Funding Support: Study was supported by an unrestricted educational grant from Linde Healthcare, The Linde Group. The authors received no honoraria for this study.
Inhaled Oxygen and Cluster Headache Sufferers in the United States: Use, Efficacy and Economics: Results From the United States Cluster Headache Survey
Article first published online: 16 NOV 2010
© 2010 American Headache Society
Headache: The Journal of Head and Face Pain
Volume 51, Issue 2, pages 191–200, February 2011
How to Cite
Rozen, T. D. and Fishman, R. S. (2011), Inhaled Oxygen and Cluster Headache Sufferers in the United States: Use, Efficacy and Economics: Results From the United States Cluster Headache Survey. Headache: The Journal of Head and Face Pain, 51: 191–200. doi: 10.1111/j.1526-4610.2010.01806.x
Conflict of Interest: No disclosures for both authors.
- Issue published online: 1 FEB 2011
- Article first published online: 16 NOV 2010
- Accepted for publication October 4, 2010.
- cluster headache;
- medical cost;
- acute treatment
Objective.— To present results from the United States Cluster Headache Survey concerning the use of inhaled oxygen as acute treatment for cluster headache (CH).
Background.— Several small clinic and community-based investigations have indicated that more than 50% of CH patients have never used oxygen for the treatment of their headaches. This statistic is alarming and the reasons why they have not tried oxygen have not been determined.
Methods.— The United States Cluster Headache Survey is the largest study ever completed looking at CH sufferers living in the United States. The total survey consisted of 187 multiple choice questions, 84 questions dealt with oxygen use, efficacy and economics. The survey was placed on a website from October to December 2008.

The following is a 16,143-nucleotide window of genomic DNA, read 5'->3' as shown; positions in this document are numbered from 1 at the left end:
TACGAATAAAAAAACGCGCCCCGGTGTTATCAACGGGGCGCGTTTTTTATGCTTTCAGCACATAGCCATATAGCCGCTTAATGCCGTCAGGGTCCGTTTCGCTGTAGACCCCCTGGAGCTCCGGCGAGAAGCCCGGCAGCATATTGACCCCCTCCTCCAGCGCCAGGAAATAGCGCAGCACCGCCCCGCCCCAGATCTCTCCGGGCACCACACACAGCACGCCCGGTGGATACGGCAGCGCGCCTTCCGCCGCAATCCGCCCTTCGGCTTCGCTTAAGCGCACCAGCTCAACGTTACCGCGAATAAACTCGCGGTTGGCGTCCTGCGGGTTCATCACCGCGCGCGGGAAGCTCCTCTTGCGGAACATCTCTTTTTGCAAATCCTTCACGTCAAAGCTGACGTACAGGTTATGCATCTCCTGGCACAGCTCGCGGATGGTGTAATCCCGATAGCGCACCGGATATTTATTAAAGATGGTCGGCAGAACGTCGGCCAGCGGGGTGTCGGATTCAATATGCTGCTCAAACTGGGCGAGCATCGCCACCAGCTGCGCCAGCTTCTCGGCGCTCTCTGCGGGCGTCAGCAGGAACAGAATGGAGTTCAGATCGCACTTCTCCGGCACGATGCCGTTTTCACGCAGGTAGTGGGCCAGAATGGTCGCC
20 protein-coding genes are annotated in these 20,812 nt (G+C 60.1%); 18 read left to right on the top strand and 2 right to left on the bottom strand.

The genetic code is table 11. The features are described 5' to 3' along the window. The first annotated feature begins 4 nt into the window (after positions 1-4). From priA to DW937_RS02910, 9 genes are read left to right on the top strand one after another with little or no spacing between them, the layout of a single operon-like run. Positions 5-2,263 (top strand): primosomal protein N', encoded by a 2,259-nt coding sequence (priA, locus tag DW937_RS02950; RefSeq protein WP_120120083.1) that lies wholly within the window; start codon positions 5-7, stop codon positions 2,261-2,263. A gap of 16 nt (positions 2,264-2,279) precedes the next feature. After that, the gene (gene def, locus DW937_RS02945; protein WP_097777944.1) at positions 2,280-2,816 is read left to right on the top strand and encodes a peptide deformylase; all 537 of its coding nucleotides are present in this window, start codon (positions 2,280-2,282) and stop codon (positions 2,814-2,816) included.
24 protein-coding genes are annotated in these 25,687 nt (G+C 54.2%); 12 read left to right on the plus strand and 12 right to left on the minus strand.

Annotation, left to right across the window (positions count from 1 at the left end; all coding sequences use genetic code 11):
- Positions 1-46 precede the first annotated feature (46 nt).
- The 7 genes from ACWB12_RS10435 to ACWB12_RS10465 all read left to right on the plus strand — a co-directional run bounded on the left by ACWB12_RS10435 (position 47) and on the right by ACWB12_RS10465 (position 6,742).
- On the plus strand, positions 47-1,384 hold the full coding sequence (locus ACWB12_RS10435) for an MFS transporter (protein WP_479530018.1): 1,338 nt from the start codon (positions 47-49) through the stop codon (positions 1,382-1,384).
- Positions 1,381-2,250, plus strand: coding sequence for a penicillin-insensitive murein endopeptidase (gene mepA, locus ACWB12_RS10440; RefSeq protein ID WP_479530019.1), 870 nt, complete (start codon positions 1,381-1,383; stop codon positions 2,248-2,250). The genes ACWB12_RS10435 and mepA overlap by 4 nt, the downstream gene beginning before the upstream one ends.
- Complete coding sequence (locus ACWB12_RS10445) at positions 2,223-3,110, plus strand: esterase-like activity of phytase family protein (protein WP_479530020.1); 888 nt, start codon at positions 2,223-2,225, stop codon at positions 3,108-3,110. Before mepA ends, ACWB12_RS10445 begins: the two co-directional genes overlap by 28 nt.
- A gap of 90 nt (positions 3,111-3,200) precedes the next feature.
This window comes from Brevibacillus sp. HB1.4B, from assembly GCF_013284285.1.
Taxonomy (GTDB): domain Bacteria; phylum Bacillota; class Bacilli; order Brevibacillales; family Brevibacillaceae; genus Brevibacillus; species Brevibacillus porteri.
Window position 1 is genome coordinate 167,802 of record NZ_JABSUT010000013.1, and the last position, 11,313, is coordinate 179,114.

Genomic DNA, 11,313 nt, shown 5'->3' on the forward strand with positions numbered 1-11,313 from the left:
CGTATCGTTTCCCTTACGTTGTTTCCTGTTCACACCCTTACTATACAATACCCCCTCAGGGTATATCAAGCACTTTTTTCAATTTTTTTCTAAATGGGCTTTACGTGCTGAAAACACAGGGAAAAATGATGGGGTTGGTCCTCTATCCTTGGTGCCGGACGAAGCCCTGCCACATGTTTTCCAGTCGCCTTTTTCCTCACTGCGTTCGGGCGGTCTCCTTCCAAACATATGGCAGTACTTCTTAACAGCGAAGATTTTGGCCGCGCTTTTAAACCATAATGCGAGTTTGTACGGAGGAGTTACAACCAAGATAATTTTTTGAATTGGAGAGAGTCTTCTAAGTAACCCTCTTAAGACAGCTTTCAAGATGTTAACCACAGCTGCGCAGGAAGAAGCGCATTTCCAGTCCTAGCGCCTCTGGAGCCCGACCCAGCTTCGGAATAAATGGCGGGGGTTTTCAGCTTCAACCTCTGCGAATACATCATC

Results.— A total of 1134 individuals completed the survey (816 male, 318 female). Among them 868 patients had episodic CH while 266 had chronic CH. Ninety-three percent of survey responders were aware of oxygen as a CH therapy; however, 34% had never tried oxygen. Forty-four percent of patients had to suggest oxygen to their physicians to get prescribed. Twelve percent of physicians refused to prescribe oxygen. Fifty percent using oxygen never received training on proper use. Forty-five percent had to find their own source for oxygen. On prescriptions only 45% specified flow rate, 50% stated CH as diagnosis and 28% indicated mask type. Seventy percent of the surveyed population felt oxygen was effective but only 25% was presently using oxygen. Potential reasons for this finding include: oxygen is slow to onset; prescribed oxygen flow rates are too low for efficacy and most CH patients need to raise flow rates during attacks to achieve response. The efficacy of oxygen does not vary by the age of the patient, gender, the number of CH attacks per day, and smoking history. Episodic CH responds better and faster to inhaled oxygen than chronic CH. Oxygen plus a triptan may be more efficacious and faster at aborting a CH than a triptan alone. Sixteen percent of CH patients state that oxygen is unaffordable while 12% are getting welder grade oxygen because of costs of medical grade oxygen, and this form of oxygen could be potentially dangerous to the individual user.
Conclusions.— Oxygen is underutilized by CH patients living in the United States. Current recommended oxygen treatment regime is not meeting the needs of many CH patients. Prescribed oxygen flow rates are too low for efficacy. Oxygen can be expensive and very difficult to obtain. Physicians need to be better educated on the use of inhaled oxygen for CH.